Advanced Settings

Flash compensation

Written by Gail Bjork

A flash compensation setting allows you to change the output of a digital camera flash to avoid under or over exposure of a subject.

Flash compensation is an feature found on some digital cameras that allows the user to increase or decrease the flash power. This is done by manually changing a camera setting.

Flash compensation differs from exposure compensation in that it only changes the flash output and not exposure, aperture or shutter speed.

Flash compensation should be used when the automatic flash causes underexposure (too dark) or overexposure (too washed out) of a subject.

+1 Flash compensation

+2/3 Flash compensation

+2 Flash compensation

+1/3 Flash compensation

+3 Flash compensation

-1/3 Flash compensation

+4 Flash compensation

-2/3 Flash compensation

About the author

Gail Bjork

Gail Bjork, who is passionate about digital photography, is the owner and editor of Digicamhelp.Gail is the author of three illustrated ebooks about digital photography. A number of her photos and digital photography related articles appear at other websites.In 2006, a series of her photos, People in the Louvre, were exhibited at the Underground Photo Gallery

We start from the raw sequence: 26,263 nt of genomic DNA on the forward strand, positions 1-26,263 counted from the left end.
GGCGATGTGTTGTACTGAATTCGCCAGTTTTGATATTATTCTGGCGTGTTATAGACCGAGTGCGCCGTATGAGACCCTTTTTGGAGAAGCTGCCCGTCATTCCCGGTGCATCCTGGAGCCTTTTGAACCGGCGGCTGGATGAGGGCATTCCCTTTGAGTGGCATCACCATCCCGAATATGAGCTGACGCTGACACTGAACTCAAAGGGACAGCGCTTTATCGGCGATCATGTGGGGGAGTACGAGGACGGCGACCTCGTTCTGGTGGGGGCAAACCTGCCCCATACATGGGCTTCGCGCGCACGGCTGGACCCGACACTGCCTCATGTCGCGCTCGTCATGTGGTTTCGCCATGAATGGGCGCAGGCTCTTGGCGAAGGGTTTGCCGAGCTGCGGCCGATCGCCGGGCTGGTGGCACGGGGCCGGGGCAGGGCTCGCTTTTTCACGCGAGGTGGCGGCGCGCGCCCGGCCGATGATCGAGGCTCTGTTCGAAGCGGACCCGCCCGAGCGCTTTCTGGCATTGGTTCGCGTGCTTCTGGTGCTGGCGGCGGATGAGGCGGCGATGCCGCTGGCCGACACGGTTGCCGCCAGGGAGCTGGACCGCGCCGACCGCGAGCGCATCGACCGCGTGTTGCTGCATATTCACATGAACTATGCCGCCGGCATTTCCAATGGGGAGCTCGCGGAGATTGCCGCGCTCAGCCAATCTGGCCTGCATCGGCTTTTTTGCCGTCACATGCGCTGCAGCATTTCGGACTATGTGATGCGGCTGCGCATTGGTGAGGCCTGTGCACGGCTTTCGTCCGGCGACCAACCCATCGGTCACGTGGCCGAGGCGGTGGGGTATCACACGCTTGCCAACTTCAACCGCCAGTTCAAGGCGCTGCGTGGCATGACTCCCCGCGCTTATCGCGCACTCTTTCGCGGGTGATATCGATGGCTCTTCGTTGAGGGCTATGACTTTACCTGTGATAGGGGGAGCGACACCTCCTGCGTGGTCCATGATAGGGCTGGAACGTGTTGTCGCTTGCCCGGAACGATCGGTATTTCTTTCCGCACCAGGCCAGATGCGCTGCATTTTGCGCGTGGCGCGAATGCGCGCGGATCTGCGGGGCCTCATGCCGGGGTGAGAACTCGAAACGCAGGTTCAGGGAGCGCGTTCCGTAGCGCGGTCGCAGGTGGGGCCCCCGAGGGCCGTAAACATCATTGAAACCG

in Iisalmi Finland. Eight of her photos taken in the Florida scrub are on permanent exhibition at Parrish Medical Center in Titusville, Florida.Gail served twelve years as an elected member of The School Board of Palm Beach County, Florida, one of the largest school districts in the U.S. She has also been the editor of a small town newspaper and a free-lance writer. Gail and her husband owned and ran several small businesses.

2 Comments

  • Lu, you are absolutely correct. Don’t know how we missed this. Thank you for bringing it to our attention and the information has been updated and corrected.

  • The exposures and settings look like they are reversed to me. Perhaps the author meant the flash compensation to read minus 1 to minus 4, instead of plus; that would explain why the photos get darker as the number of stops increase.
    A (-4) flash compensation would decrease the flash power and make a significantly darker image than a (-1) flash compensation. Right?